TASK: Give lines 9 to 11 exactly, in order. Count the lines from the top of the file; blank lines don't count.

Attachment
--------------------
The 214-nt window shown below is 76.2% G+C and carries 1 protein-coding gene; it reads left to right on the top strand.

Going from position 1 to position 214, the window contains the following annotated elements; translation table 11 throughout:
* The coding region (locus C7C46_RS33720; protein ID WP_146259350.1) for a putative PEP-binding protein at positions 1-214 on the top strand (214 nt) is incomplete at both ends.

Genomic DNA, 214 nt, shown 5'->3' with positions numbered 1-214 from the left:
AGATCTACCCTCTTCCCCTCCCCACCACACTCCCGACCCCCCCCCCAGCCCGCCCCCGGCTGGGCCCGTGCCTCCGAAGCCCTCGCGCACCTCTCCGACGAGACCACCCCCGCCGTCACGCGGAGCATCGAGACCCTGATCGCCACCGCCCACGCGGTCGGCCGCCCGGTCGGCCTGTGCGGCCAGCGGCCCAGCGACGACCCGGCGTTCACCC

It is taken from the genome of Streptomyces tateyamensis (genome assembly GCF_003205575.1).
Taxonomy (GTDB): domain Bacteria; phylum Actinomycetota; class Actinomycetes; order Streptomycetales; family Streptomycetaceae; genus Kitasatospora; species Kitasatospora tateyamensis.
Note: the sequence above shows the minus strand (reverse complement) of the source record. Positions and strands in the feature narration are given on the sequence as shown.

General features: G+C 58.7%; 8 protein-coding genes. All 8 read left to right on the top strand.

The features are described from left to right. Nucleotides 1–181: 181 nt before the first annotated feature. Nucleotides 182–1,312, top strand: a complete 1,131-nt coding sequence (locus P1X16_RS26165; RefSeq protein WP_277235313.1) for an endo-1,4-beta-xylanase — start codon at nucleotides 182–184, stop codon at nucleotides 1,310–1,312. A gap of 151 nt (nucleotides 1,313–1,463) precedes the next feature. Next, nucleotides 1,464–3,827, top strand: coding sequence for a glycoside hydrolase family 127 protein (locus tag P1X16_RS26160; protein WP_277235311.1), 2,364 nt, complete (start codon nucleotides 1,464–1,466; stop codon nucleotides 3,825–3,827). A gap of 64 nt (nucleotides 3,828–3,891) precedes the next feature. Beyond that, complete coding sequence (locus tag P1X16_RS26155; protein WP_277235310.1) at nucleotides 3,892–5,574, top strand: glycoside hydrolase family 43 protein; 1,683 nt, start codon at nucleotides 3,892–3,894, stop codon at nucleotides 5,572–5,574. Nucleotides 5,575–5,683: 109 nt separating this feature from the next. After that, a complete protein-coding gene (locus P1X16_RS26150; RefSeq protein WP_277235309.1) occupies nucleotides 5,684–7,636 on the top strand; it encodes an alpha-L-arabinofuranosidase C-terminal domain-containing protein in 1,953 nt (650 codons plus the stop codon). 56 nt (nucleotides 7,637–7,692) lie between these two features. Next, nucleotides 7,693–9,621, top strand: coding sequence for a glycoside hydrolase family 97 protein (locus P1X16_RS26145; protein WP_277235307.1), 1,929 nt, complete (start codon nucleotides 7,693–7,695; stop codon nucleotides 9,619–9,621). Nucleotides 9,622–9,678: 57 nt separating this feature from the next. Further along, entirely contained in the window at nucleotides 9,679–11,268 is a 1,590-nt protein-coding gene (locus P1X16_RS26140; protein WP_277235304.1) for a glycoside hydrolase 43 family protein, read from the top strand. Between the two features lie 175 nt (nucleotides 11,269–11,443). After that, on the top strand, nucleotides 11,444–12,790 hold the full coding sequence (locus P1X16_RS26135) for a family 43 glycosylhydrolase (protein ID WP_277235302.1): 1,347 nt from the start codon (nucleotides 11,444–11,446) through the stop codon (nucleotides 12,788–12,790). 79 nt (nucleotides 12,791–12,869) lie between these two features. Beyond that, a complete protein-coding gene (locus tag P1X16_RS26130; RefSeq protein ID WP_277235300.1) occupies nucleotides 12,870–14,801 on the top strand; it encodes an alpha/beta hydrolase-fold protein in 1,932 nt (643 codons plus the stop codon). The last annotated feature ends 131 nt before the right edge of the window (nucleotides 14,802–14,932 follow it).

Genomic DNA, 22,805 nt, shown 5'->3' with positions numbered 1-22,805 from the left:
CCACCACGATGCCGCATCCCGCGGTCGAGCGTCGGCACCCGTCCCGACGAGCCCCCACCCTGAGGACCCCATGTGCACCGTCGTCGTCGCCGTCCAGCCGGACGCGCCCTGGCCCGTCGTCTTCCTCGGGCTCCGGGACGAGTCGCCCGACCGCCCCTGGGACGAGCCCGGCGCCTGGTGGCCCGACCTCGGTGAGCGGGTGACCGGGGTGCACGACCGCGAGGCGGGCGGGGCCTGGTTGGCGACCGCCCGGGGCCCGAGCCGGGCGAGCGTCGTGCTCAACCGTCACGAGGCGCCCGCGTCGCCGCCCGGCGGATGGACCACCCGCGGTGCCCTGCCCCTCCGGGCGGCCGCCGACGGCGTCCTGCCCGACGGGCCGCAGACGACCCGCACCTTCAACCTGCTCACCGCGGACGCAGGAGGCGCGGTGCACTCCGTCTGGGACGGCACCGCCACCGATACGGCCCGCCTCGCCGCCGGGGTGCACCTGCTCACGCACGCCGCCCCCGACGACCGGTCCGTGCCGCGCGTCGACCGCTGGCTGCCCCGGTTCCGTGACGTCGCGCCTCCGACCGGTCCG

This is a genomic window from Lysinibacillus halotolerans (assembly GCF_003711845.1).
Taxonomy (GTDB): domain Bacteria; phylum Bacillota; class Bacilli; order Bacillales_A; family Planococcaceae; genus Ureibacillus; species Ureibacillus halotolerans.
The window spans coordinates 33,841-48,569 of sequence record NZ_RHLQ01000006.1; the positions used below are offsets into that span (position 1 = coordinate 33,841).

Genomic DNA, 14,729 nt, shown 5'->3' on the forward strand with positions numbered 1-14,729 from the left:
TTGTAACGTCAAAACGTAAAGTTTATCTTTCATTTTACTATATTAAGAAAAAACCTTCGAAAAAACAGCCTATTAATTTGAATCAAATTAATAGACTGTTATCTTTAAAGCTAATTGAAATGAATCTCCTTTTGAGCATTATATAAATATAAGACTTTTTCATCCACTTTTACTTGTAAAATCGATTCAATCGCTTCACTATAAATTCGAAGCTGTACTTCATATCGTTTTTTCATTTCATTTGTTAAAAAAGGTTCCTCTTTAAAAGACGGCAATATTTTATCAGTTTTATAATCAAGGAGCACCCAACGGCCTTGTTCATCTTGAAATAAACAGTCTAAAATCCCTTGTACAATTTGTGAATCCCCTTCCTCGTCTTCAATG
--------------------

General features: G+C 58.7%; 8 protein-coding genes. All 8 read left to right on the top strand.

The features are described from left to right. Nucleotides 1–181: 181 nt before the first annotated feature. Nucleotides 182–1,312, top strand: a complete 1,131-nt coding sequence (locus P1X16_RS26165; RefSeq protein WP_277235313.1) for an endo-1,4-beta-xylanase — start codon at nucleotides 182–184, stop codon at nucleotides 1,310–1,312. A gap of 151 nt (nucleotides 1,313–1,463) precedes the next feature. Next, nucleotides 1,464–3,827, top strand: coding sequence for a glycoside hydrolase family 127 protein (locus tag P1X16_RS26160; protein WP_277235311.1), 2,364 nt, complete (start codon nucleotides 1,464–1,466; stop codon nucleotides 3,825–3,827). A gap of 64 nt (nucleotides 3,828–3,891) precedes the next feature. Beyond that, complete coding sequence (locus tag P1X16_RS26155; protein WP_277235310.1) at nucleotides 3,892–5,574, top strand: glycoside hydrolase family 43 protein; 1,683 nt, start codon at nucleotides 3,892–3,894, stop codon at nucleotides 5,572–5,574. Nucleotides 5,575–5,683: 109 nt separating this feature from the next. After that, a complete protein-coding gene (locus P1X16_RS26150; RefSeq protein WP_277235309.1) occupies nucleotides 5,684–7,636 on the top strand; it encodes an alpha-L-arabinofuranosidase C-terminal domain-containing protein in 1,953 nt (650 codons plus the stop codon). 56 nt (nucleotides 7,637–7,692) lie between these two features. Next, nucleotides 7,693–9,621, top strand: coding sequence for a glycoside hydrolase family 97 protein (locus P1X16_RS26145; protein WP_277235307.1), 1,929 nt, complete (start codon nucleotides 7,693–7,695; stop codon nucleotides 9,619–9,621). Nucleotides 9,622–9,678: 57 nt separating this feature from the next. Further along, entirely contained in the window at nucleotides 9,679–11,268 is a 1,590-nt protein-coding gene (locus P1X16_RS26140; protein WP_277235304.1) for a glycoside hydrolase 43 family protein, read from the top strand. Between the two features lie 175 nt (nucleotides 11,269–11,443). After that, on the top strand, nucleotides 11,444–12,790 hold the full coding sequence (locus P1X16_RS26135) for a family 43 glycosylhydrolase (protein ID WP_277235302.1): 1,347 nt from the start codon (nucleotides 11,444–11,446) through the stop codon (nucleotides 12,788–12,790). 79 nt (nucleotides 12,791–12,869) lie between these two features. Beyond that, a complete protein-coding gene (locus tag P1X16_RS26130; RefSeq protein ID WP_277235300.1) occupies nucleotides 12,870–14,801 on the top strand; it encodes an alpha/beta hydrolase-fold protein in 1,932 nt (643 codons plus the stop codon). The last annotated feature ends 131 nt before the right edge of the window (nucleotides 14,802–14,932 follow it).

Genomic DNA, 22,805 nt, shown 5'->3' with positions numbered 1-22,805 from the left: